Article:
Thomas,109 Wn.2d at 226 (citing Strickland, 466 U.S. at 693).
Ward argues that his attorneys were ineffective for failing to request a
jury instruction on the lesser included offense of unlawful display of a
weapon. A defendant is entitled to an instruction on a lesser included
offense if two conditions are met: each of the elements of the lesser
offense must be elements of the offense charged (the legal prong), and the
evidence must support an inference that only the lesser crime was committed
(the factual prong). State v. Workman, 90 Wn.2d 443, 447-48, 584 P.2d 382
(1978). The State concedes that unlawful display of a firearm is a lesser
included offense of second degree assault with a deadly weapon, but
contends the record did not support a rational inference that Ward
committed only that crime, to the exclusion of assault in the second
degree. See State v. Fernandez-Medina, 141 Wn.2d 448, 455, 6 P.3d 1150
(2000). In this inquiry, we view the evidence in the light most favorable
to the party requesting the instruction. Fernandez-Medina, 141 Wn.2d at
To convict a defendant of second degree assault, the jury must find
specific intent to create reasonable fear and apprehension of bodily
injury. State v. Byrd, 125 Wn.2d 707, 713, 887 P.2d 396 (1995). Such
intent may be inferred from pointing a gun, but not from mere display of a
gun. State v. Eastmond, 129 Wn.2d 497, 500, 919 P.2d 577 (1996). To
convict a defendant of unlawful display, the jury must find the defendant
displayed a weapon in a manner manifesting an intent to intimidate another
or warranting alarm for another's safety. RCW 9.41.270(1).
Ward testified that he believed Baldwin and Tuttle were trying to steal his
car, and that Baldwin came toward him with a crowbar. Both he and Wilson
testified that Ward told the men he had a gun, ordered them to leave his
property, and then displayed the gun by opening his jacket. Ward and
Wilson both testified that Ward did not point his gun. Viewing the
evidence in the light most favorable to Ward, a jury could decide that Ward
committed only the crime of unlawful display of a weapon. Ward was
entitled to an instruction on unlawful display of a weapon because both the
legal and factual prongs of the Workman test were satisfied.
The State points out that the unlawful display statute does not apply to
any act committed in a defendant's place of abode, and argues that an
instruction on unlawful display was unavailable because Ward was standing
on his front porch at the time of the incident. This point was not really
litigated, however. Testimony as to Ward's exact location at the time of
the display was inconclusive,2 but was sufficient for a rational jury to
determine that Ward was no longer on his porch. Ward was entitled to the
The State also contends that counsel's failure to request the instruction
was legitimate trial strategy, an 'all or nothing' choice to force the jury
to acquit on the greater charge and prevent conviction (by compromise or
otherwise) on the lesser. We have carefully examined the record, and must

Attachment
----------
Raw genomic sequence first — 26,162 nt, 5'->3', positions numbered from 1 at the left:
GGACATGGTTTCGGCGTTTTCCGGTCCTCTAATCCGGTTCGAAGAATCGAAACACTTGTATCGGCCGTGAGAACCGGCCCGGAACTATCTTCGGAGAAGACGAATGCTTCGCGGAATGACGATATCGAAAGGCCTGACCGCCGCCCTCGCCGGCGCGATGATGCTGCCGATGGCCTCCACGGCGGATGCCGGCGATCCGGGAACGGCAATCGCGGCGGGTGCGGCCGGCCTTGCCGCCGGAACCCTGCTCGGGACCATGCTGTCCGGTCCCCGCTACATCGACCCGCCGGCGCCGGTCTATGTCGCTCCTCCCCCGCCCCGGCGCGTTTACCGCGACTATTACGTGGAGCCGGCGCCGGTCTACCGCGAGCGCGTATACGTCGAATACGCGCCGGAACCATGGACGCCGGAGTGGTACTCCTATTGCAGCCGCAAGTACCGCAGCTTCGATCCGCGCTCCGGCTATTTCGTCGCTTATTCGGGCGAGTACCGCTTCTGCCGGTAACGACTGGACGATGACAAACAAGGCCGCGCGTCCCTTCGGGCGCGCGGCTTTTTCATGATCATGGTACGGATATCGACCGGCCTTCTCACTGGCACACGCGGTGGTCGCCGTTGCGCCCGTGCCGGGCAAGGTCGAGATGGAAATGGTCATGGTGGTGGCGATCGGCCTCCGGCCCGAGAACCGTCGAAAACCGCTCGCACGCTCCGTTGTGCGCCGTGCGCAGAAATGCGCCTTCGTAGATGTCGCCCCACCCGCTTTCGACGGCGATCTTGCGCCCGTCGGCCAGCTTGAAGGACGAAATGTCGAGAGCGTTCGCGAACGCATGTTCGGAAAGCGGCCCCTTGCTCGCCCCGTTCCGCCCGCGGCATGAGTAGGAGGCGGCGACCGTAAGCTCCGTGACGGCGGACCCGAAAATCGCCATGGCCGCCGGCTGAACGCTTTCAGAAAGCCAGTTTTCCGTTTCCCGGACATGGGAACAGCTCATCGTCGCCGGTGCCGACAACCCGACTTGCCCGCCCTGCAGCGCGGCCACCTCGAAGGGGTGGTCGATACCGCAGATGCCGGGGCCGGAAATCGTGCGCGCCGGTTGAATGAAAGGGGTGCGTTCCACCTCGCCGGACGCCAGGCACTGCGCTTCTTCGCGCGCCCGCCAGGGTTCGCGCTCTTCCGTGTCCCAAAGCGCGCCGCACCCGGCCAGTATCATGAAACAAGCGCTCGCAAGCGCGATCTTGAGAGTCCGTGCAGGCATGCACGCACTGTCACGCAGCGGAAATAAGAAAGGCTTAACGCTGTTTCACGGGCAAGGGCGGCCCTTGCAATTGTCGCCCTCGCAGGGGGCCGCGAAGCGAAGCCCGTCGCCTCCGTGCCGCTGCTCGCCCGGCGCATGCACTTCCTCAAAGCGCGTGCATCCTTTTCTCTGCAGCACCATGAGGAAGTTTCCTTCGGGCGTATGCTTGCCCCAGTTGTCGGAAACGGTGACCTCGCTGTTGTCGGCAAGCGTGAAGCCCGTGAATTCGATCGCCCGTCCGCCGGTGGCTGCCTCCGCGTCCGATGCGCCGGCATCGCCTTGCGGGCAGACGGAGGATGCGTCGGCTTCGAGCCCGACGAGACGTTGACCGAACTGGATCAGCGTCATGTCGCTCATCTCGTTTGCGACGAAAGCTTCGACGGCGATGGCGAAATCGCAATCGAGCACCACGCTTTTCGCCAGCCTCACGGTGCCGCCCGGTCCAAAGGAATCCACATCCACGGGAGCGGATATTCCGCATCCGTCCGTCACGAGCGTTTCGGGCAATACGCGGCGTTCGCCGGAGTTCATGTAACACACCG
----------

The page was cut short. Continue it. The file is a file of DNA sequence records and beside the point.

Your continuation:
First, the potential jeopardy for Ward was considerable. He faced 89
months in prison for the two assaults, including the mandatory firearm
enhancements.3 Unlawful display of a weapon, by contrast, is a gross
misdemeanor carrying a maximum penalty of one year in jail and revocation
of a concealed weapons permit. RCW 9.41.270(2); RCW 9.92.020. Misdemeanor
offenses are not subject to the imposition of firearm enhancements. Former
RCW 9.94A.510(3) (2000).
Second, Ward's defenses were the same on both the greater and lesser
offenses. His theory at trial was lawful defense of self and property.
These are complete defenses to both second degree assault and unlawful
display of a weapon. RCW 9.41.270(3)(c). An instruction on the lesser
included offense was therefore at little or no cost to Ward. If the jury
had believed Ward acted lawfully, he would have been acquitted of both the
greater and lesser offenses. If the jury did not believe Ward acted
lawfully, but doubted whether he pointed his gun, he would have been
convicted only of the misdemeanor.
Finally, self-defense as an all or nothing approach was very risky in these
circumstances, because it relied for its success chiefly on the credibility
of the accused. Ward testified he believed Tuttle and Baldwin were there
to steal his car, and that Baldwin came toward him carrying a raised
crowbar. But the arresting officers testified Ward told them he was trying
to stop a repossession. This greatly impeached Ward's credibility on the
defense of property theory, and also called into question his testimony
that Baldwin was carrying a crowbar in a menacing fashion, thus undermining
his theory of self-defense as well. Ward's credibility was further damaged
when his testimony about the methamphetamine directly conflicted with his
counsel's opening statement. Given the developments at trial, and the
starkly different potential penalties, it was objectively unreasonable to
rely on such a strategy.
In these circumstances, we can see no legitimate reason to fail to request